Over the first half of last year, four Michigan State football players were kicked off the team for sexual assault; three for a January 2017 incident in which a woman said the trio forced her to perform oral sex on all of them, and the fourth for allegedly sexually assaulting a woman at her apartment.
"This is new ground for us," Dantonio said at a press conference last June. "We've been here 11 years, it has not happened previously."
We now know that is not true.
ESPN dropped a major investigative report on Friday which, among other things, details that at least 16 Spartans football players have been accused of sexual assault or sexual harassment over the course of Dantonio's 11-year tenure. Here are two of them:
- On Dec. 18, 2009, a woman told campus police that her boyfriend, a freshman defensive lineman, shoved her up against the wall of an elevator, pushed her to the ground, kicked her in the torso, and punched her in the collarbone and under her left eye after she smacked him in the face. The football player told police he had been trying to restrain her while she tried to hit him, and he never kicked or struck her. Prosecutors dropped the case after the woman declined to press charges.
- On Jan. 17, 2010, a woman told campus police that a freshman wide receiver and another football player had raped her in November 2009, prompting her to start drinking excessively and become suicidal. She said she went to the players' dorm room after a fraternity party, and the players took off her clothes and began kissing her, to which she consented. They asked her to perform oral sex on them, but she refused. She told police that when she decided to leave and bent over to put her pants on, she was raped. The players said the sex was consensual and that they took her home as soon she said she wanted to leave. Court records show no charges were filed.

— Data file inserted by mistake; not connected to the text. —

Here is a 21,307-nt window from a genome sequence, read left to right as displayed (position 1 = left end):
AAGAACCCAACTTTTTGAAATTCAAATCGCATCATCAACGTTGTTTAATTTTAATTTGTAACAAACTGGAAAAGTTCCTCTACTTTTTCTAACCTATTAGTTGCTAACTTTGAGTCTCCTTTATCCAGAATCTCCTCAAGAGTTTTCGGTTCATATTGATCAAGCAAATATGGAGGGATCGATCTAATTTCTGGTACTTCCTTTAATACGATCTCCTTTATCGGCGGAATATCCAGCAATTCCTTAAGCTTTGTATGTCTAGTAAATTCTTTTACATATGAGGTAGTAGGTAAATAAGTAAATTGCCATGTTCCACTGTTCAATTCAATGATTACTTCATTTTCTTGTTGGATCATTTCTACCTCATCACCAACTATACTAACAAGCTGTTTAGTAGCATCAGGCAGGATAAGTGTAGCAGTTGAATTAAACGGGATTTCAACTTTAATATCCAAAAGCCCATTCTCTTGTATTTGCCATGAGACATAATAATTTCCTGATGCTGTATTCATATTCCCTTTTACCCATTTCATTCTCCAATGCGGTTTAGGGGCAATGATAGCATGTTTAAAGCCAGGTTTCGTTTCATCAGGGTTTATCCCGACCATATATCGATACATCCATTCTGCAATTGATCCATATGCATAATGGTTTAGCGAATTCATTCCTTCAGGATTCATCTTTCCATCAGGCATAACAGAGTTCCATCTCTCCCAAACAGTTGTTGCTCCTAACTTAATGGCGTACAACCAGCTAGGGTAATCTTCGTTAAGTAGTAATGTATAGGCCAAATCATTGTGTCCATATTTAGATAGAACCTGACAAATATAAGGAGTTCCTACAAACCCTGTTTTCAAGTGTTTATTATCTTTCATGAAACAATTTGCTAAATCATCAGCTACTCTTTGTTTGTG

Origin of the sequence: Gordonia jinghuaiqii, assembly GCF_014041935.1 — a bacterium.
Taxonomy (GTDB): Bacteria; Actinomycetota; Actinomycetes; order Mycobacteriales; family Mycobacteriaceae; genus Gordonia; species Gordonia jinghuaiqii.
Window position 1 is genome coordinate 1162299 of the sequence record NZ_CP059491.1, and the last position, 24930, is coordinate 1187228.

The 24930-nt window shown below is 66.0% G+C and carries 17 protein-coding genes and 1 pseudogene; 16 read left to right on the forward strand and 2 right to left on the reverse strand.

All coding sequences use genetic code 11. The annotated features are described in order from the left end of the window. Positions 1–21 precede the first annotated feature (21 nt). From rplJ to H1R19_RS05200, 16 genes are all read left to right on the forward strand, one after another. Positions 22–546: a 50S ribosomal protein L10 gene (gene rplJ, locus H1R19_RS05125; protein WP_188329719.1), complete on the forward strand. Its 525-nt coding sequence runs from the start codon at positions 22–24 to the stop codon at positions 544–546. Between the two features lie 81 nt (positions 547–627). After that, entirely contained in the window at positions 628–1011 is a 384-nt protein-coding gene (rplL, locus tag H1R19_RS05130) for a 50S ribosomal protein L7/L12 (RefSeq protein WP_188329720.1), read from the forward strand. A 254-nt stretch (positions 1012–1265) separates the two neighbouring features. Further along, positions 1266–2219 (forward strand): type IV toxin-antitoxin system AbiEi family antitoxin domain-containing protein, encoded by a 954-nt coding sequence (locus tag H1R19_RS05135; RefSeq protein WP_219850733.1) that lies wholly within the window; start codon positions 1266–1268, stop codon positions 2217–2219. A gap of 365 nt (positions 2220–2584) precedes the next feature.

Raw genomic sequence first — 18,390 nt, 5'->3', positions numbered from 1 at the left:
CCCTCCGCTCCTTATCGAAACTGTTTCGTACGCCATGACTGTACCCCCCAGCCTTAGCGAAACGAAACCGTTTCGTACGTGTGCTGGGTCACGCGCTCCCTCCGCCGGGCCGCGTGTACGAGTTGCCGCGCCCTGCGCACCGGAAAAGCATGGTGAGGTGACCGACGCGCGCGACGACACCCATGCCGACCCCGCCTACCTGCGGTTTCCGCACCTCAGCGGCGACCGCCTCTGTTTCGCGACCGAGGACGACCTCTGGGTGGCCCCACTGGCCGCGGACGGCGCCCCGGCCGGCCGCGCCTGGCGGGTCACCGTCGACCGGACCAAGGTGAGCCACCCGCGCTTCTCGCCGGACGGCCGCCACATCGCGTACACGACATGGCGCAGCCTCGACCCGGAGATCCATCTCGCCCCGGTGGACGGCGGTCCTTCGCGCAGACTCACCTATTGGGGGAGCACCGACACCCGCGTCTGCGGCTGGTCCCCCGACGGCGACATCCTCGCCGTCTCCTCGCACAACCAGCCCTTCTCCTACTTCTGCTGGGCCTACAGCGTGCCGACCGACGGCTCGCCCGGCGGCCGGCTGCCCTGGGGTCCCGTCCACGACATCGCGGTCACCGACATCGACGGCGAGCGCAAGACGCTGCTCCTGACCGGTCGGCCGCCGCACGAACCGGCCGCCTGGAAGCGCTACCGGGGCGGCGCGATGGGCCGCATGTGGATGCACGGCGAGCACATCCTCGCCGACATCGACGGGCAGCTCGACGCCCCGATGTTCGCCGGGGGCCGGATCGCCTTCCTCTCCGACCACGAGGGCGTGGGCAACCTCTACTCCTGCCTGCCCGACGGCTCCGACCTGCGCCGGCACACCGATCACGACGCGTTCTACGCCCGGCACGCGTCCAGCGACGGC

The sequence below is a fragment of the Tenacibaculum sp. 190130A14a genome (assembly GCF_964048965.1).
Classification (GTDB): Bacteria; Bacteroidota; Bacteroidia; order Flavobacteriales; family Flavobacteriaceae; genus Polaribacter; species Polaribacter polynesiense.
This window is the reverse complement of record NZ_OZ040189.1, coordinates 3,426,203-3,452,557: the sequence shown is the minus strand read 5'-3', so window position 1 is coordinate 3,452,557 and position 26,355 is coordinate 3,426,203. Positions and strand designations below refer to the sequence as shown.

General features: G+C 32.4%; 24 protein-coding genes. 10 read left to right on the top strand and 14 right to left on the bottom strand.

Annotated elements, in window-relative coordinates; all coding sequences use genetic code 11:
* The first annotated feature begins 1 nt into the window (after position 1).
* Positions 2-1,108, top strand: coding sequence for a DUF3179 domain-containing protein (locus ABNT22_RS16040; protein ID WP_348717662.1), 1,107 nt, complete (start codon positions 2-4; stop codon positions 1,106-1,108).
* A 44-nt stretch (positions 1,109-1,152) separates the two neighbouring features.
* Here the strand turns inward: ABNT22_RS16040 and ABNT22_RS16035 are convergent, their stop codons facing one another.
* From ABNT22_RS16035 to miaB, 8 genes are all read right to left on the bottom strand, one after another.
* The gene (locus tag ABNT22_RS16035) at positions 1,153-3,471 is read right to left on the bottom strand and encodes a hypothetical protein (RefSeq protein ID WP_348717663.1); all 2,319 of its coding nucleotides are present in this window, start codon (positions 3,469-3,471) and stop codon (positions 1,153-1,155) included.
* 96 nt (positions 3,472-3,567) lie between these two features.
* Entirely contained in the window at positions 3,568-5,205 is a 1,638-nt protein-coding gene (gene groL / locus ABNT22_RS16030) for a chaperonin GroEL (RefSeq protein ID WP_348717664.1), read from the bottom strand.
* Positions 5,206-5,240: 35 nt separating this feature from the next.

It's impossible not to read the report and not see parallels to Baylor, where the athletics department claimed jurisdiction over sexual assaults involving athletes and then did not investigate and/or adjudicate them properly.
Said Michigan State sexual assault counselor Lauren Allswede to ESPN:
"Whatever protocol or policy was in place, whatever frontline staff might normally be involved in response or investigation, it all got kind of swept away and it was handled more by administration [and] athletic department officials. It was all happening behind closed doors. ... None of it was transparent or included people who would normally be involved in certain decisions."
While the scope of the report extends well beyond Dantonio, it also does not shine him in a good light.
Allswede told Outside the Lines that about seven years ago, an attorney from the university's general counsel's department came to her office to try to reassure her that coaches were taking allegations of sexual violence seriously. Allswede says the attorney told her how Dantonio, the football coach, had dealt with a sexual assault accusation against one of his players: He had the player talk to his mother about what he had done.
"That did not reassure me at all," she says. "There's no guarantee that that had any effect, any help, whatever."
Friday's report flows from the ongoing Larry Nassar scandal, the former doctor for the Spartans' gymnastics team who was sentenced on Wednesday to 175 years in prison for sexually assaulting nearly 200 girls and young women while working for Michigan State or USA Gymnastics.
MSU president Lou Anna Simon resigned Wednesday night, and Spartans AD Mark Hollis retired on Friday morning.
Dantonio and men's basketball coach Tom Izzo -- whose program also features prominently in the ESPN report -- could soon face their own days of reckoning.